The financial planning journal

Does money buy happiness?

4 May 2021

Does money buy happiness?

One question we all like to think about: “if I earned more would I be happier?”

It’s a pretty significant question and there has been some considerable scientific research into the matter. Psychologists at Purdue University would suggest that, to a certain extent, there is a correlation between happiness and income levels. They took a sample of 1.7 million people from 164 countries and, using both qualitative and quantitative data, tried to determine the optimum amount of income that makes an individual happy.

What were the results? They concluded that an annual income of £43,000 – £54,000 was the ideal amount for emotional wellbeing and that £68,000 was the level at which people felt they were successful.

So, a minimum of £43,000 per annum is needed to maintain emotional wellbeing. Yet, the average pension in the UK provides just £5,800 a year to live off.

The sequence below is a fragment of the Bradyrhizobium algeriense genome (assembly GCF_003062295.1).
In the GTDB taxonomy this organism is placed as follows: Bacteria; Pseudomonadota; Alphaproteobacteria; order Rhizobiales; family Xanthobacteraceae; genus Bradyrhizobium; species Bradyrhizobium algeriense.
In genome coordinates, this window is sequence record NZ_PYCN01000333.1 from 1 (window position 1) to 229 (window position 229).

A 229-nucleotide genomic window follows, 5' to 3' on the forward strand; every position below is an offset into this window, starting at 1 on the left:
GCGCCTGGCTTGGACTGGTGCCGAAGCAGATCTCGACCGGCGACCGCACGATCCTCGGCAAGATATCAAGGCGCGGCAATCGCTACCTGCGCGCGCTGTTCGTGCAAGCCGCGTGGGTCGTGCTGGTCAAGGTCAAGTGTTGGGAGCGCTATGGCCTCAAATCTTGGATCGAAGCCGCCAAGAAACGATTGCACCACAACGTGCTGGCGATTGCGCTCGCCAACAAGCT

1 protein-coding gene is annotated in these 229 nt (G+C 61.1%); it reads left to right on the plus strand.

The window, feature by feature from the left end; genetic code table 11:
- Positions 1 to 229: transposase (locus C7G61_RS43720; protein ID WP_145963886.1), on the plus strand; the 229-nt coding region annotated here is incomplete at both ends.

Of course, many joyous things in life are completely free. I love going for dog walks with my partner and going out for a fresh morning run. Although, even then, our dog certainly isn’t free and neither were the swanky new trainers that arrived for Christmas.

Over and above some of my cheaper hobbies, I also find happiness in things like travelling, my home, going out for nice dinners and to the theatre. Unfortunately, none of these are free and can even be fairly expensive. It’s for this reason, I find it rather baffling that so many people consider pensions, savings and investing a boring subject matter. Taking the time to organise your finances and ensure you save and invest in the future, is ultimately choosing to make sure you and your family can continue to do the things that you love doing.

Money certainly can’t buy you love or friendship, but it probably will make sure you can go travelling with your loved ones or go out for nice dinners with your friends.

Overall, money may not be able to ‘buy’ happiness, but it can impact the things which you are able to do. So next time you’re thinking about whether to finally create that budget, consolidate your pensions or take some advice, it might be time to take action.

Taking care of your finances now may help make your future just a little bit happier.

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